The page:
Thursday, July 4, 2013

Democracy Loses in Egypt and Beyond

by Noah Feldman


July 4, 2013

The framers of the U.S. Constitution feared that democracy could devolve into rule of the mob. Events in Egypt are a reminder of why that concern was justified. Essentially the same pro-democracy activists who enabled Hosni Mubarak to be removed from power in February 2011 have now done the same to his democratically elected successor, Mohamed Mursi. In both cases it was the protesters who made the government vulnerable. And in both cases it was the army that delivered the coup de grace in the form of a coup d’etat.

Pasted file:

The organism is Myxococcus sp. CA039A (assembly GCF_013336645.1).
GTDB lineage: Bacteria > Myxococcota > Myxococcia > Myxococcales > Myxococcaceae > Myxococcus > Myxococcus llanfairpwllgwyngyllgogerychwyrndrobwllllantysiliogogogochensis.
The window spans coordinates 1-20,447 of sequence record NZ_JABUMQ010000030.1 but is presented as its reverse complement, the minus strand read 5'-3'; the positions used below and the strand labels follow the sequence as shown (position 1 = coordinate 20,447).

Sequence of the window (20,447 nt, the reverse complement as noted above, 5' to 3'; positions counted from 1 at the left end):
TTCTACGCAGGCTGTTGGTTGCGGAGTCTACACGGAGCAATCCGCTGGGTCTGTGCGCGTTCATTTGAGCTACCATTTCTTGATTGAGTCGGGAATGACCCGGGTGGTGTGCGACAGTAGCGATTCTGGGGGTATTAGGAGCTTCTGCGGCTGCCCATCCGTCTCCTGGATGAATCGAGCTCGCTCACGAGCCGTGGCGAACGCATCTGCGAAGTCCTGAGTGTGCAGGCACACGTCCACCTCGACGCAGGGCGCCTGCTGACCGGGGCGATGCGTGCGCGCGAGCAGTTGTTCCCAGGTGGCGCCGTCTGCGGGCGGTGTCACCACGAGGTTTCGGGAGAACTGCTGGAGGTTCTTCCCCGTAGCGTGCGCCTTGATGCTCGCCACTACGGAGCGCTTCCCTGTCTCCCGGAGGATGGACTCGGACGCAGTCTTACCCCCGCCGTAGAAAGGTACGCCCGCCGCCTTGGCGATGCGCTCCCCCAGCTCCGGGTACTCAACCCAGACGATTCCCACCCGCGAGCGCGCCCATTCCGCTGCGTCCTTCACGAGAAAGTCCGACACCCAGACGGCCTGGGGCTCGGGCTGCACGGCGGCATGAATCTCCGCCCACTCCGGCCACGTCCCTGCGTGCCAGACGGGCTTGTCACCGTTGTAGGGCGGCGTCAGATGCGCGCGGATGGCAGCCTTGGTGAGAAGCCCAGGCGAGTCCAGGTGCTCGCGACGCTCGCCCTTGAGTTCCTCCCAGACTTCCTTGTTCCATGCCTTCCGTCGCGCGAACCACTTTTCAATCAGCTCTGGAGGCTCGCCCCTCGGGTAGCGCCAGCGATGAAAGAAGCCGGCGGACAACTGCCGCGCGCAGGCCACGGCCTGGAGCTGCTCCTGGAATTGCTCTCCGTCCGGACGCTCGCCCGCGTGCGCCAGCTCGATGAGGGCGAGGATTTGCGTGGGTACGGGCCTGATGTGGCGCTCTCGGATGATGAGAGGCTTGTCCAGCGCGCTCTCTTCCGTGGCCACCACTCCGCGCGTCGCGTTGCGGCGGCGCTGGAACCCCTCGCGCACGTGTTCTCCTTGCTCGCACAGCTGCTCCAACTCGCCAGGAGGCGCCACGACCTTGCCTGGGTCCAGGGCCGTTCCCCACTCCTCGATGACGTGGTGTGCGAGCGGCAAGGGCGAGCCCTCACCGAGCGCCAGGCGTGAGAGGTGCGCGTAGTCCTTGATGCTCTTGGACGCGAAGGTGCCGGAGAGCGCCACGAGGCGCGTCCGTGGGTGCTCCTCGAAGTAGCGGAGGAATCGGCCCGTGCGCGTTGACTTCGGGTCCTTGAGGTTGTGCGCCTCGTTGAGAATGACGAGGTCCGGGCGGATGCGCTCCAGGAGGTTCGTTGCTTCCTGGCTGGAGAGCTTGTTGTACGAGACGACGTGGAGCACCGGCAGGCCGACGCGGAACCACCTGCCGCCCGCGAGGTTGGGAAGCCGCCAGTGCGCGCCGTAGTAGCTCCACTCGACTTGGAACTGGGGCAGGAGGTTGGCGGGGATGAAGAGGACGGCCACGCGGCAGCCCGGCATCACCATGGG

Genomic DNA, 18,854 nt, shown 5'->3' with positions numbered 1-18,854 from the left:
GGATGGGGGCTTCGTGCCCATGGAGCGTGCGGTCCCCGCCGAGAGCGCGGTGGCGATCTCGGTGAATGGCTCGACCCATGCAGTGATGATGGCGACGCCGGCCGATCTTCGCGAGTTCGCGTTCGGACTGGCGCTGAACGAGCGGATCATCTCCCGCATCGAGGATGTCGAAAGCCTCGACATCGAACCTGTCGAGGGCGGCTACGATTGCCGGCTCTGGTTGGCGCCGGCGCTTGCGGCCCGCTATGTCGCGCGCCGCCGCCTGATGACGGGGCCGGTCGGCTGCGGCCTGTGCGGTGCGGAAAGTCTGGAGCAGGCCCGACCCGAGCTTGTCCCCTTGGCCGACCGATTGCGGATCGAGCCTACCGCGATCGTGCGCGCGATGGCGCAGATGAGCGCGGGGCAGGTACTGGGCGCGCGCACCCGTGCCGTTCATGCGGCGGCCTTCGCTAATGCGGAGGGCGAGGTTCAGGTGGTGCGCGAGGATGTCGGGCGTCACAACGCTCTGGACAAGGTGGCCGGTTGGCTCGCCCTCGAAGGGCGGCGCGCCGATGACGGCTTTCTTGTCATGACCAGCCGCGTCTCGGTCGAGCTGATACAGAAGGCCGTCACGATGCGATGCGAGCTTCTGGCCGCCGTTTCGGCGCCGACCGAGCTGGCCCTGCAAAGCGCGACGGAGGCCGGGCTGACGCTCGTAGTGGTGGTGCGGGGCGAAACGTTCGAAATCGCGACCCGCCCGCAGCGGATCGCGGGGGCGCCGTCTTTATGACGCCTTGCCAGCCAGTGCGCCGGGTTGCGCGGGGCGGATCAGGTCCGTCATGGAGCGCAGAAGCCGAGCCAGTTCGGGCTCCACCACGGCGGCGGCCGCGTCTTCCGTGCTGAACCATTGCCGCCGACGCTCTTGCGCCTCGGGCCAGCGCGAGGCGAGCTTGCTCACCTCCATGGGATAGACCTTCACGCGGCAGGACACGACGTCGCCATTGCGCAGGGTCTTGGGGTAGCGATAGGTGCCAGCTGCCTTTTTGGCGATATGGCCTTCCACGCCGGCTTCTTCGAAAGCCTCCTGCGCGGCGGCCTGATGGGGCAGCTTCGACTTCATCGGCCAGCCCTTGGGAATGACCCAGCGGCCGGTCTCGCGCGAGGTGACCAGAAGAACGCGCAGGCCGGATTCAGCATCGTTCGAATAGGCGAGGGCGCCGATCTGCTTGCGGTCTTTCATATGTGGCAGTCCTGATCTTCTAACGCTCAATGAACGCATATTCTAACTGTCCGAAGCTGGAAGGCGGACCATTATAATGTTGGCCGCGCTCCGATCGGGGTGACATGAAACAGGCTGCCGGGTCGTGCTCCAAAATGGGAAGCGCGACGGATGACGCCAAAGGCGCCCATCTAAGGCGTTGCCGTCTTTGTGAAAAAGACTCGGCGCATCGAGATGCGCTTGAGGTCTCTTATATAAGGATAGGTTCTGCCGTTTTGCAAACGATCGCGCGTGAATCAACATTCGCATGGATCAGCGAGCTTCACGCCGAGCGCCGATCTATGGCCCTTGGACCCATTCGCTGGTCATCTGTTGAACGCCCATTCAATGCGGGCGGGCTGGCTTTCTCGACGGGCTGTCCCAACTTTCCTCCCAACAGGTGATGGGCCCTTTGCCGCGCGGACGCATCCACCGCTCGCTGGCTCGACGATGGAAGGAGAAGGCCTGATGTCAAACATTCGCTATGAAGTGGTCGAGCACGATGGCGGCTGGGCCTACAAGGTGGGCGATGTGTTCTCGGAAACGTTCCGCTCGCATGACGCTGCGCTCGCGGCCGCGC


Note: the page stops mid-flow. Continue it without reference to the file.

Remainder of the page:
Even acknowledging that Mursi and his Muslim Brotherhood-backed party did a poor job over their year in power, failing to win over opponents or broaden their base of support, the latest coup is a tragic setback for democracy, constitutionalism and the rule of law. The first protests of the Arab Spring were calls to replace a dictator who had no democratic right to govern. The protests were inspiring not just because they said “enough” to a bad system, but also because the protesters aspired to replace that bad system with democracy. Many of the original protesters were themselves secular or wanted a secular government. But by calling for free elections, they opened themselves to the possibility that the majority of Egyptians wouldn’t agree with them. That, in essence, is democracy: The majority gets to choose the government it wishes, subject to the guarantee of minority rights.